Saigon

uncle ho
Portrait of Uncle Ho in the colonial post office

After two days in Hoi An we got on the soft sleeper train from Danang to Saigon which was definitely a “learning experience” in that I learned not to take trains in Vietnam. The soft sleeper was a tiny cramped compartment which we shared with two Parisian old ladies, the mattresses only a bit thicker and the same width as a Chinese hard sleeper, the sheets dirty, the whole compartment generally filthy. The train was only going like 20 mph and running on a single track, often stopping to let other trains pass. The result was a 17 hour journey and you couldn’t see much out the window as it was covered in metal grating. The Parisians were happy to escape at the beach destination Mui Ne. Except for Mui Ne with its sand dunes the environment was generally quite tropical, with little towns here and there. But I wasn’t too bored, I slept on and off, lulled by the mechanical gallop of the train which reminded me of a Russian symphony.

We finally arrived in Saigon where we stayed at the Intercontinental, finally there for two nights instead of our usual one. Here it was 90 degrees and yet people had their winter coats on. We wandered around the area, District 1. Immediately I was struck by the skyscrapers, large Parisian buildings wrapping around corners, scores of international restaurants esp. Japanese and the relative order to the traffic – here the motorbikes were matched by cars and stuck to the side of the lanes. And people were not wearing conical hats! Street food was there as usual but in less density than Hanoi, though we did enjoy an amazing banh mi with chargrilled chicken and bun bo hue, a fiery noodle soup with fried tofu and sausage, which we ate at a stall in a lot on a cornet. At night we went to a few bars, most of them pretty dead even though it was Thursday at 10, and found drinks costing $7.50! After Hoi An that seemed outrageous.

making chicken banh mi
Chicken banh mi
making bun bo hue
Bun bo hue

museum of fine arts
War-era art in the Museum of Fine Arts Saigon

The next day we explored Saigon, visiting the Museum of Fine Arts and the Presidential Palace. The Museum had all sorts of artifacts but I was most interested by the Revolution-era art. Propagandist yes but I enjoyed the honoring of peasants, workers and women. I remember a bronze statue of a wrinkled old lady – not your usual majestic or cerebral subject for a statue, but someone who deserves more honor and dignity. The Museum was housed in an old colonial building which was very French and lovely, though I think most recently owned by a rich Chinese.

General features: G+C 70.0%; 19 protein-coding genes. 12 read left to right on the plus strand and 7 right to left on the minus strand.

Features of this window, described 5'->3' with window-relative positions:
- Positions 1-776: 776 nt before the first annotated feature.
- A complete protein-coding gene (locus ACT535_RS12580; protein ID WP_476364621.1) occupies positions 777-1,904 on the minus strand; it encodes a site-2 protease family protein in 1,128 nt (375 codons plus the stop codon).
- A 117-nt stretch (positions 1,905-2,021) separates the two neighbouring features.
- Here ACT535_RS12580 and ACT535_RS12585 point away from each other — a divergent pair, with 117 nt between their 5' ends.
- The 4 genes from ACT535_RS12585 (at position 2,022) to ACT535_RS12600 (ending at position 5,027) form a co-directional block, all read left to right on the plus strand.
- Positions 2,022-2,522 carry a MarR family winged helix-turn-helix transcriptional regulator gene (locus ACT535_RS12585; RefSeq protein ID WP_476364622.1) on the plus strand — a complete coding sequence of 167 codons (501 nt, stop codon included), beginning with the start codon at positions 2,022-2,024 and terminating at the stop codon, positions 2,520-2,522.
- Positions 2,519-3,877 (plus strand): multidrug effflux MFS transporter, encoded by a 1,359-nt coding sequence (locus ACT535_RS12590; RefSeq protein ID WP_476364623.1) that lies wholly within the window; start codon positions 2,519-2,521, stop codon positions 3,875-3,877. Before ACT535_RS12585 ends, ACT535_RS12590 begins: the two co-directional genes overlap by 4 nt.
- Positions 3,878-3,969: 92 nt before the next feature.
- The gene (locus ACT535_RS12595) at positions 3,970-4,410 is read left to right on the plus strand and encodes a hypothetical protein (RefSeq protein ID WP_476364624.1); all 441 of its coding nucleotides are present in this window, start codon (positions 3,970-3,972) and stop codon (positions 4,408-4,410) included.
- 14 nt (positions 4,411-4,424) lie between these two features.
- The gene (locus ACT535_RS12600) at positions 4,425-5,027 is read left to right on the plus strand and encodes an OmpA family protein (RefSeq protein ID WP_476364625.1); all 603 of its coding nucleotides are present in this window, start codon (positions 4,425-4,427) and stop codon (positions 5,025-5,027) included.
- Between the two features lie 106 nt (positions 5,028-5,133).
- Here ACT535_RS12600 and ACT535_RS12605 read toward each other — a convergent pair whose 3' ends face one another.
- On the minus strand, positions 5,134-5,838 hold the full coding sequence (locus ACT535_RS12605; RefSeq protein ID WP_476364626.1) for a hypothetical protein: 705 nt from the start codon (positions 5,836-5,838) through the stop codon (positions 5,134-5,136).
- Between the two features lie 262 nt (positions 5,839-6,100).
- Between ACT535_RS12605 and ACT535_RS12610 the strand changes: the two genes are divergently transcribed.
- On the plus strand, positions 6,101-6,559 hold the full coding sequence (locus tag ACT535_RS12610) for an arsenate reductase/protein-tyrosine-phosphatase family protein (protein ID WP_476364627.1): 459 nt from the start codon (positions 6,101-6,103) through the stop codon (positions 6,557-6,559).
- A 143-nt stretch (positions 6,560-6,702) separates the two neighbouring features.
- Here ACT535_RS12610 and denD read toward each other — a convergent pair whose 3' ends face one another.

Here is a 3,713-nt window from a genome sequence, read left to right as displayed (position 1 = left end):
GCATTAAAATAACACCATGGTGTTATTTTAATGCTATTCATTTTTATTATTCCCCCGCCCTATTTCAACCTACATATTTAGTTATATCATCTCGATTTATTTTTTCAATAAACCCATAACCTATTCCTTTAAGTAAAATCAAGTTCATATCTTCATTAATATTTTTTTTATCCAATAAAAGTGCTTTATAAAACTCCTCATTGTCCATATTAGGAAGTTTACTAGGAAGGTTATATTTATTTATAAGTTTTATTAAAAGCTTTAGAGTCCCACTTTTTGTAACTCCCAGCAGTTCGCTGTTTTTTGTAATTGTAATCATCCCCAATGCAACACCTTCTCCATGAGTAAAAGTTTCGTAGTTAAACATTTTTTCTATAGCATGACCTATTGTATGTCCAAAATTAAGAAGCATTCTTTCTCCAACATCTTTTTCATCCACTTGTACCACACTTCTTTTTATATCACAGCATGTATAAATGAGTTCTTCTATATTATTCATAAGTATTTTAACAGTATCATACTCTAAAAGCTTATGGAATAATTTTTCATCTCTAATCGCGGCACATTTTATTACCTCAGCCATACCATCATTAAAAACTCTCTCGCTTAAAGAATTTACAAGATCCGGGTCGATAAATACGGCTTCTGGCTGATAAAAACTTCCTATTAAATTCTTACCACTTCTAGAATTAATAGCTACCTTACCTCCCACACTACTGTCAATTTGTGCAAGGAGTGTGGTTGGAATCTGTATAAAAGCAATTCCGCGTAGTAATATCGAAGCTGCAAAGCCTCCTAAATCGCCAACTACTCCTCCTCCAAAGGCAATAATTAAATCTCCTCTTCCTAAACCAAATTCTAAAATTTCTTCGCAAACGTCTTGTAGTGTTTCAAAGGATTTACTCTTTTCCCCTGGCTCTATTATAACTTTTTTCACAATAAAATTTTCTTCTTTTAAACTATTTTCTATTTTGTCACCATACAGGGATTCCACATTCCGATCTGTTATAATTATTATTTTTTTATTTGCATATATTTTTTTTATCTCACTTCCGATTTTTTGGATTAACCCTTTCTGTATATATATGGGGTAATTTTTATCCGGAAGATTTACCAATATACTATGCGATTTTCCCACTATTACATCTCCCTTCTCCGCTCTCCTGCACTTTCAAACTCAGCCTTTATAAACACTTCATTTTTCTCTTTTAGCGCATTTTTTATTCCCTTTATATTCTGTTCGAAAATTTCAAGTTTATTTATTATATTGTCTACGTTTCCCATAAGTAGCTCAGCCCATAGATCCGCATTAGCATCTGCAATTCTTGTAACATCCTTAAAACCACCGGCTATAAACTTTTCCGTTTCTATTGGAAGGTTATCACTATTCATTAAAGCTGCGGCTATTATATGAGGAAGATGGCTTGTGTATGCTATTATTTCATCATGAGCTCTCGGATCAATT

presidential palace
Beautiful ’60s architecture at the former South Vietnamese Presidential Palace

The Presidential Palace however was a pretty nice modern building, erected in 1966 with lots of open spaces, flat in shape but with generous cross ventilation. Here we saw various meeting rooms of the South Vietnamese government, the president’s living quarters and game room, the underground bunker. There’s a Huey helicopter on the roof next to the spot where the palace had been bombed and a tank in the courtyard. I didn’t do too much “war stuff” in Vietnam but got some interesting glimpses in Saigon.

On Saturday we would get on a plane to Siem Reap!

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Hoi An

temples
Learning about Chinese influence in central Vietnam

Now a few days into our trip we flew to Danang, a big industrial city in the middle of Vietnam. The airport used to be an air base of the South Vietnamese; its capture was a major turning point in the war and some hangars were still lying around. We got in a cab to Hoi An, about 45 minutes from the Da Nang airport.

ha an breakfast
Amazing breakfast at the Ha An Hotel

We stayed at the Ha An Hotel which was in a beautiful colonial-style setting, the rooms, lobby building and restaurant surrounding a courtyard. This hotel was maybe one of the nicest I’ve ever stayed at, for like $40/night. On arrival we enjoyed free welcome ginger tea and fruit on the terrace of the lovely restaurant. The room was elegant, cool, high-ceilinged, with an in-room computer, sliding door opening up to the courtyard-facing verandah and nice and authentic-looking pottery and lamps–excellent attention to detail. And the breakfast was an amazing buffet of Asian and Western food and pastries with made-to-order pho, omelet, other noodles and banh mi.

We spent the morning and afternoon in Hoi An wandering around and into old buildings in the Old Town. Besides the local Vietnamese who fished and made silk, Chinese and Japanese traders came to Hoi An long ago, leaving traces in the city’s architecture. Many buildings, including historic temples which served as congregation halls for Canto and Fujianese migrants, are Chinese in style, usually two stories with courtyards and shrines inside. The Japanese also built a covered bridge over the river. Despite all my time spent in China, the temples didn’t bore me, they involved different colors and details versus their Northern and Shanghai counterparts.

shrine
Old Town Hoi An

Hoi An is quite touristy. The place has lots of women inviting you into their stores or restaurants or offering banana pancakes but they aren’t persistent. One perk about the tourism factor there is a street full of tailors who will make a suit or dress for you same-day. The styles weren’t fobby, either! Unfortunately I didn’t have space in my bag to shop but if I were to come back I’d save room–the place also had some decent shoes hot out of the factory, and custom leather places that would make sandals or bags. Yet, Hoi An was not 100% touristy. You still have your schools, wet markets and locals strolling about in the evenings, and some cheap restaurants when you get away from the tourist strips.